It began in the 1950s as a way for retailers to signal the beginning of the Christmas shopping season.
Sold to American shoppers as a chance for traders to “make back” some of the traffic they’ve lost over the Thanksgiving holiday, Black Friday has become synonymous with overnight sleep-outs in consumer car parks, stampeding customers in “foolish displays of human indignity” and “savings” on everything from TVs to tattoos to liposuction and beyond.
In reality, Black Friday is little more than an opportunity for businesses to clear their floors of crap so as to make way for the coming Christmas stock. In a stroke of marketing genius whereby the sucker is made to feel like the winner of the game, Black Friday solves a garbage-disposal problem by convincing punters to pay for the privilege of removing it.
And pay they do, USA Today reporting that “an estimated 205 million Americans went shopping last year over Black Friday weekend” – that’s a lot of furry Elvis posters.
So why are otherwise sensible people so hoodwinked by such a simple bait-and-hook scam?
Organised hysteria has a lot to do with it. Those wild scenes at Walmart could easily be pounded into submission by the usually over-zealous American security guards, but that would only quell the hype. The retailers actually want it to seem as if their prices have driven people quite mad. To have people looking feral legitimises the sales pitch, which is, of course, that the prices are so “crazy” as to turn people’s minds into electric porridge.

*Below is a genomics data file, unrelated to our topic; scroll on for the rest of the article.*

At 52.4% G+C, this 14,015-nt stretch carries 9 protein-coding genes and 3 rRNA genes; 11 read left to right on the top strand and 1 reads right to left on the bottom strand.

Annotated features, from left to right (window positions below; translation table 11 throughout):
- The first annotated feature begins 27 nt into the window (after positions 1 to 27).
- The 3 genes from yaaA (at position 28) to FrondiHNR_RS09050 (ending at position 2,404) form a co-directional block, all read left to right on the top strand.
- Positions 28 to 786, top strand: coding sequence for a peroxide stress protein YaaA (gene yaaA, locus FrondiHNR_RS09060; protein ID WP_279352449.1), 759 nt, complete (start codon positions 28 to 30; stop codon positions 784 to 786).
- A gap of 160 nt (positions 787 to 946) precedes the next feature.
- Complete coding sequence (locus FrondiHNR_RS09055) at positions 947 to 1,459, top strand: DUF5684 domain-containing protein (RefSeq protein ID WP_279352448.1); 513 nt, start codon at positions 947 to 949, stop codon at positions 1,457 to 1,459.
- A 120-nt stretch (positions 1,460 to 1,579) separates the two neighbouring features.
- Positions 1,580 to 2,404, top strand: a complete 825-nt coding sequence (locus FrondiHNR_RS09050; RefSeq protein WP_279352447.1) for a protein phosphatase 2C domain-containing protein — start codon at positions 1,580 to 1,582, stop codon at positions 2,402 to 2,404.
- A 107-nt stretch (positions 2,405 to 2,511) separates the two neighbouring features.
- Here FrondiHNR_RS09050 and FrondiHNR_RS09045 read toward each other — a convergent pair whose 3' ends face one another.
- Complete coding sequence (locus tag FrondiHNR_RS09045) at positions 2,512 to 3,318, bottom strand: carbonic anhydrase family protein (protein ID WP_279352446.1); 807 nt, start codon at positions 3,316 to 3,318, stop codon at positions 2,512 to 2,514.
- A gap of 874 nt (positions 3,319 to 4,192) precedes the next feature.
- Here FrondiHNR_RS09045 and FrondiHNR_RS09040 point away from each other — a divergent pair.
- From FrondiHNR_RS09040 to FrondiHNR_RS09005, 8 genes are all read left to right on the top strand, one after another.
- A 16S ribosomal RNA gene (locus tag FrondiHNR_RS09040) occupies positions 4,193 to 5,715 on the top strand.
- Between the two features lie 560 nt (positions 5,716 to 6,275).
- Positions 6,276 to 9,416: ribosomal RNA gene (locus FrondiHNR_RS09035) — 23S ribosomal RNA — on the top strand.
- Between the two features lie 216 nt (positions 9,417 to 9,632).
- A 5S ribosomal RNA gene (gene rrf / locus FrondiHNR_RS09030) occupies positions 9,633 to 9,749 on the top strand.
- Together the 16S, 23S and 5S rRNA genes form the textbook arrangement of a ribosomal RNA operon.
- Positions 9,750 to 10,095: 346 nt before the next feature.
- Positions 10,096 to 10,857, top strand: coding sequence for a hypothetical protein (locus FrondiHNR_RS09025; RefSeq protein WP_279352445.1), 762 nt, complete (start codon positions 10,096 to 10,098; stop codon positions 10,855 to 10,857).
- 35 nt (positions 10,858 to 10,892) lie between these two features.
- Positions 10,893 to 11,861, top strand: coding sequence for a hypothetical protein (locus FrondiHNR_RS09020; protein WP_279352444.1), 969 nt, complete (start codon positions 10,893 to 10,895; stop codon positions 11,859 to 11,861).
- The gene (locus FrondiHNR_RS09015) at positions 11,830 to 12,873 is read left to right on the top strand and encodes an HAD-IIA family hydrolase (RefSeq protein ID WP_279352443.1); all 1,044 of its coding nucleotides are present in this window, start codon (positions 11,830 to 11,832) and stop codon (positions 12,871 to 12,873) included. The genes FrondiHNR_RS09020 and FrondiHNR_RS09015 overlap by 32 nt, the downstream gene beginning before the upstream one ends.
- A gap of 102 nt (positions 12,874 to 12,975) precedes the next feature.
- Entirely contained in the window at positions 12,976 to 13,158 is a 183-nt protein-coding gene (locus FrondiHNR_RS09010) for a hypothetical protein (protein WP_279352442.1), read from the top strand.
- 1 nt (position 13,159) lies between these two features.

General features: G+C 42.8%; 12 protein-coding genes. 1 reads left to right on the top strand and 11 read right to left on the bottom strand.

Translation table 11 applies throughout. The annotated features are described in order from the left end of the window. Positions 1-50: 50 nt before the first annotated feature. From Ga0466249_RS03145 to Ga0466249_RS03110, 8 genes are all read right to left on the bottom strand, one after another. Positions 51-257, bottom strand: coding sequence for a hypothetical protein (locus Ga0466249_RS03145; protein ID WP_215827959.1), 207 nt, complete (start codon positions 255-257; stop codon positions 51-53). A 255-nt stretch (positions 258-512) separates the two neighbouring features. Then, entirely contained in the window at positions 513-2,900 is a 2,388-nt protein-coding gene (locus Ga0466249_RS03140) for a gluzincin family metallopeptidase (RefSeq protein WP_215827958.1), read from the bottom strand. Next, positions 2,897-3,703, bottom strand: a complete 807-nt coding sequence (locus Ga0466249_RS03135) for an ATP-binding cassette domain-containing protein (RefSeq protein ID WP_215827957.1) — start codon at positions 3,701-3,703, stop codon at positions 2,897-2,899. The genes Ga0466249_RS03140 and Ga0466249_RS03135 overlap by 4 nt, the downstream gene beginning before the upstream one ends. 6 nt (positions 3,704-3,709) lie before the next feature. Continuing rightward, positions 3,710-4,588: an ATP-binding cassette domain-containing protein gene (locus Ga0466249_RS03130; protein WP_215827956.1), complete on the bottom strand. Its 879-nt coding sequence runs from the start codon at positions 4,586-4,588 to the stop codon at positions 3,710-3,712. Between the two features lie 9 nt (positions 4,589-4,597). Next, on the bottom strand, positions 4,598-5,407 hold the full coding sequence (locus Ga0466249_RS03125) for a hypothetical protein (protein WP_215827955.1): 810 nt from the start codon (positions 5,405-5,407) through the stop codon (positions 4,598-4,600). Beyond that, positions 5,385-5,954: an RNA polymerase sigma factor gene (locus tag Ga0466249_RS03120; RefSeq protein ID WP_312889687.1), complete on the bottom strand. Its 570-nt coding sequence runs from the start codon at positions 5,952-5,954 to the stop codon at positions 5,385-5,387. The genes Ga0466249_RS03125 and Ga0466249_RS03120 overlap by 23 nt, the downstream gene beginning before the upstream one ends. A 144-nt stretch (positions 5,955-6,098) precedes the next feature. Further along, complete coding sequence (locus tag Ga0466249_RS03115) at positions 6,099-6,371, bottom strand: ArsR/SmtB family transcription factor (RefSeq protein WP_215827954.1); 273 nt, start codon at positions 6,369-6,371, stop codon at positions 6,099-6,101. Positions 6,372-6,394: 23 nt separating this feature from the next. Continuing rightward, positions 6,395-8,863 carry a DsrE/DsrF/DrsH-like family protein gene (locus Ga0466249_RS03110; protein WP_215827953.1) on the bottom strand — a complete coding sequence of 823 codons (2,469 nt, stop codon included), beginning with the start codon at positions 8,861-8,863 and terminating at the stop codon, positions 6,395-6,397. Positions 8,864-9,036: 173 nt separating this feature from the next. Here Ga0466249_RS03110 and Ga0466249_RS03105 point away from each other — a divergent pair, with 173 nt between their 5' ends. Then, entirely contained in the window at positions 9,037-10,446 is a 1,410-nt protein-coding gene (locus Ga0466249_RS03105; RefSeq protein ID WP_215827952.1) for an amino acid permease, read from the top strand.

Once people are in the stores, they’re duped by the old switcheroo — the Sony TVs that were advertised are “sold out already, ma’am”, cheap knock-offs, or “derivatives” as they’re known to the American marketeer, the only option left to the frustrated buyer. And who wants to go home on Black Friday with nothing? Better to leave with something, right?
Plus, that Acme brand can’t be too bad — the price tag says it “was $1000, now $200!” Surely they couldn’t say the TV was worth $1000 if it wasn’t.
What most shoppers don’t understand is that, thanks to American retailing law in most states being more obsessed with unfair competition than in-store price-tag wizardry, there is no law against how high a price is charged on an item, simply how low. An item only has to have been marked at a certain price for a single hour’s trading in order for the retailer to justifiably claim that the item was “worth” that much before the markdown. Thus a retailer simply slaps a $1000 price tag on a $200 item on the day before Thanksgiving, and on Black Friday a dill can be made to feel he’s saving $800 on what is in actuality the full price.
This wilderness of smart pricing is made all the more treacherous when the internet is added to the terrain, the global reach of the pickpocket now assisted by Black Friday’s hideous big sister, Cyber Monday, a more recent addition to the cluster that is making an even bigger name for itself in American fraud departments.
Not all American are falling for it — a Reuters/IPSOS poll found that 63% of Americans planned to give Black Friday a big swerve. Meanwhile, in a show of anti-consumerist defiance, the city of Portland, Oregon celebrates Plaid Friday, a day for “people stressed out and overwhelmed by Black Friday craziness”, offering “a more leisurely shopping day with family and friends.”
But Black Friday has now spread to the UK, with other ‘civilised’ western countries to follow.
And what will we get for our money? The Guardian reports:
“A shopper in Massachusetts went home with a new 51-in flat-screen TV, but left behind his girlfriend's two-year-old son. The toddler was found by police asleep in a car outside Kmart … In San Antonio, Texas, a queue jumper had to hide behind a refrigerator after an aggrieved shopper pulled a gun on him … Pepper spray was deployed to break up a fight outside JCPenney at a mall in Kentwood, Michigan … police had handcuffed and taken away two shoppers, following the mélêe in the early hours of Friday morning…”